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Kids and lawnmowers are a dangerous combination. Orthopaedic surgeon Dr. Gerard Cush, chair of Foot and Ankle Surgery at Geisinger, learned that the hard way as a 4-year-old.

“I was trying to get my grandfather’s attention while he was mowing the lawn,” he explains. “He couldn’t see me. Couldn’t hear me. He had no idea I was there. He was concentrating on getting around a fence post, the mower lurched, and he ran over my foot. I lost two toes that day and spent the next six weeks in the hospital.”

Dr. Cush’s stay in the hospital inspired him to become a doctor himself, and later to specialize in orthopaedics. “I wanted to help people the way I was helped,” he says. “As I got older and my bones grew with no place for them to go, more surgeries were required.

Having been through the experience helps me relate to my patients who are going through the same things.

How to prevent lawnmower injuries

But even more than helping adults and children who have experienced accidents with lawnmowers, Dr. Cush would like to help people avoid those accidents in the first place. And he has some tips to help them do just that:

  • Don’t let kids ride on a mower with you.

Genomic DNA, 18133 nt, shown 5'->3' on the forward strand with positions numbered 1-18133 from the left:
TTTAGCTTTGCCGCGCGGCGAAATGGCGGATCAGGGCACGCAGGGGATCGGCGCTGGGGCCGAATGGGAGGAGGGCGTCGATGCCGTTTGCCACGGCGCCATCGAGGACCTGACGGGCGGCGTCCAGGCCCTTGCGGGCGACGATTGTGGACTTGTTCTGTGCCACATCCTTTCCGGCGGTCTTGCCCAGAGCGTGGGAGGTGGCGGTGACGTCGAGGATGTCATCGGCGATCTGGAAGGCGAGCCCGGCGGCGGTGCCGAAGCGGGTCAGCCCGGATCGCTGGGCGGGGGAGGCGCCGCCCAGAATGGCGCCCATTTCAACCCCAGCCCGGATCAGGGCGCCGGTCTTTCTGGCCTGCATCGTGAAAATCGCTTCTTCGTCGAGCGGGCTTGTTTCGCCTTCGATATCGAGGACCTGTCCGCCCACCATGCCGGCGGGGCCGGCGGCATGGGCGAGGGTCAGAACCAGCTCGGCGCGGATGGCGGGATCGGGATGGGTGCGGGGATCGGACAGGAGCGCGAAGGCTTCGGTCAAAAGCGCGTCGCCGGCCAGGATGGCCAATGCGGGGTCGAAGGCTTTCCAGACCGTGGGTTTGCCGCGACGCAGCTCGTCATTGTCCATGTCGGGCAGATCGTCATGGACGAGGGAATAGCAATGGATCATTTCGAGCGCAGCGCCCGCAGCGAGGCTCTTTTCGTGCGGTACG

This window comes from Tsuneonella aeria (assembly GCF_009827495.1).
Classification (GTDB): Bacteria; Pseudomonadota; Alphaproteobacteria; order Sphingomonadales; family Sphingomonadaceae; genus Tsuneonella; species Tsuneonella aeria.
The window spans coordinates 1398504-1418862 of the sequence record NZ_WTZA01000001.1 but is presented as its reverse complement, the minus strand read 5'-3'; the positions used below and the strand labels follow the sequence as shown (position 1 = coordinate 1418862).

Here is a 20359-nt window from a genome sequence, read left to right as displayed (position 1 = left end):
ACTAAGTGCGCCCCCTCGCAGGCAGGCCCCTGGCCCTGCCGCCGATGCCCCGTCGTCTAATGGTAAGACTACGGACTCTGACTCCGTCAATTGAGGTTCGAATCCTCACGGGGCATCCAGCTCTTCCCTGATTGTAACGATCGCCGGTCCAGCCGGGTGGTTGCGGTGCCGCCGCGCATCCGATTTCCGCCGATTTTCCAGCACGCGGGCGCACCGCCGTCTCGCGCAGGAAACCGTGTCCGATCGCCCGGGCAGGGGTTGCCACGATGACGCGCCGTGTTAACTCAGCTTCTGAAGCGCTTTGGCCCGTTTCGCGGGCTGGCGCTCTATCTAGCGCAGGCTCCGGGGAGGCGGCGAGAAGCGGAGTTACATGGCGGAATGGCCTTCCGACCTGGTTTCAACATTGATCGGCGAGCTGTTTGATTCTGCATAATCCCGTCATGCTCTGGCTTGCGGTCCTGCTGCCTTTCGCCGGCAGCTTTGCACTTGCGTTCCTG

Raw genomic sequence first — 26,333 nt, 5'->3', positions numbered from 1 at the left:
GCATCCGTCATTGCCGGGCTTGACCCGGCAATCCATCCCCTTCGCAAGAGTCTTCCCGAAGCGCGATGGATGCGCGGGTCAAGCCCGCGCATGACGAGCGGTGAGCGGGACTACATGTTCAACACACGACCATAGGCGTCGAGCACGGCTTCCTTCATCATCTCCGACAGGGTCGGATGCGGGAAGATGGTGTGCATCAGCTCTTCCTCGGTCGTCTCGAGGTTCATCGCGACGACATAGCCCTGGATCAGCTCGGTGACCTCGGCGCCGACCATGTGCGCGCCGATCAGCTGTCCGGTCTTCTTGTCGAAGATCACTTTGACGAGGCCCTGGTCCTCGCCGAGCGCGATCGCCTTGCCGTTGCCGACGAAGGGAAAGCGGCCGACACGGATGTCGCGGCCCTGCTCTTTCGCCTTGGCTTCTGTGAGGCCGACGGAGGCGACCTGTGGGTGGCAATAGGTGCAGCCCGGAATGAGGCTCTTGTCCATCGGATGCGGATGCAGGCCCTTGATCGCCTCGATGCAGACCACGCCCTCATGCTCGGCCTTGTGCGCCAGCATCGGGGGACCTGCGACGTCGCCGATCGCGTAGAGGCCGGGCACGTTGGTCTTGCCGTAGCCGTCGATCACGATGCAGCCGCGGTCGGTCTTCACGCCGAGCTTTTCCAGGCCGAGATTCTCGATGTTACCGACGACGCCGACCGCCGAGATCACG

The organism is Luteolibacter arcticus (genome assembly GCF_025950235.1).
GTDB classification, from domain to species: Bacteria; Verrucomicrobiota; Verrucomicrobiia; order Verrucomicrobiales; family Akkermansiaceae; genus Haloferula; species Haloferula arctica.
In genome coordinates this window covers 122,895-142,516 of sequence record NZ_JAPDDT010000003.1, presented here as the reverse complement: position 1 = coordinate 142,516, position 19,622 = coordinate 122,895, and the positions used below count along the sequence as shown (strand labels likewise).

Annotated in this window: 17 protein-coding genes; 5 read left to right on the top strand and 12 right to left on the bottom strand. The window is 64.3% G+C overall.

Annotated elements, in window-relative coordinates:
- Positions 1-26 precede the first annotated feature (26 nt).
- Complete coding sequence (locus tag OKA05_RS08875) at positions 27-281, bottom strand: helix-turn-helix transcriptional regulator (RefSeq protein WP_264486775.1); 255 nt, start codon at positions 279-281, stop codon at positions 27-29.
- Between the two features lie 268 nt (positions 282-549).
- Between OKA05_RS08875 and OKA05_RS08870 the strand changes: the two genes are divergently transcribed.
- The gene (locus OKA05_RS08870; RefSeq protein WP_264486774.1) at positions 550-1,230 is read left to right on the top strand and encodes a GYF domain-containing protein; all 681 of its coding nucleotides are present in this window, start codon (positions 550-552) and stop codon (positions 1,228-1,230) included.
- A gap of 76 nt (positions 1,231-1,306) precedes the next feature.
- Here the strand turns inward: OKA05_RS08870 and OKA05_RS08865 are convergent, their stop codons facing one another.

• Don’t let kids play on the lawn while you are mowing.
  • Clear lawn of debris, rocks and toys before you start mowing.
  • Wear sturdy shoes, long pants and glasses or goggles.
  • Don’t listen to music, use the phone or text while mowing.
  • Kids under 12 should not use a push mower.
  • Kids under 16 should not use a riding mower.
  • Don’t drink and mow.
  • Don’t leave mower unattended with motor running.
  • Don’t remove the mower’s safety guard or shields.
  • Don’t cut wet grass.
  • Don’t add fuel when the engine is running or still hot.
  • Don’t touch blades with hands or feet, even if motor is off.
  • Use a stick or broom handle to dislodge debris in blades — and only when motor is not running.

“I’ve seen the results of some horrific lawnmower accidents,” says Dr. Cush. “I was lucky. I only lost two small toes. I could still run and play sports. It could have been a lot worse. I urge everyone to take lawnmower safety seriously — I don’t want to see any of you in my office this summer.”

Next steps:

Orthopaedic surgeon Gerard Cush, MD, stands in front of his lawnmower at home.

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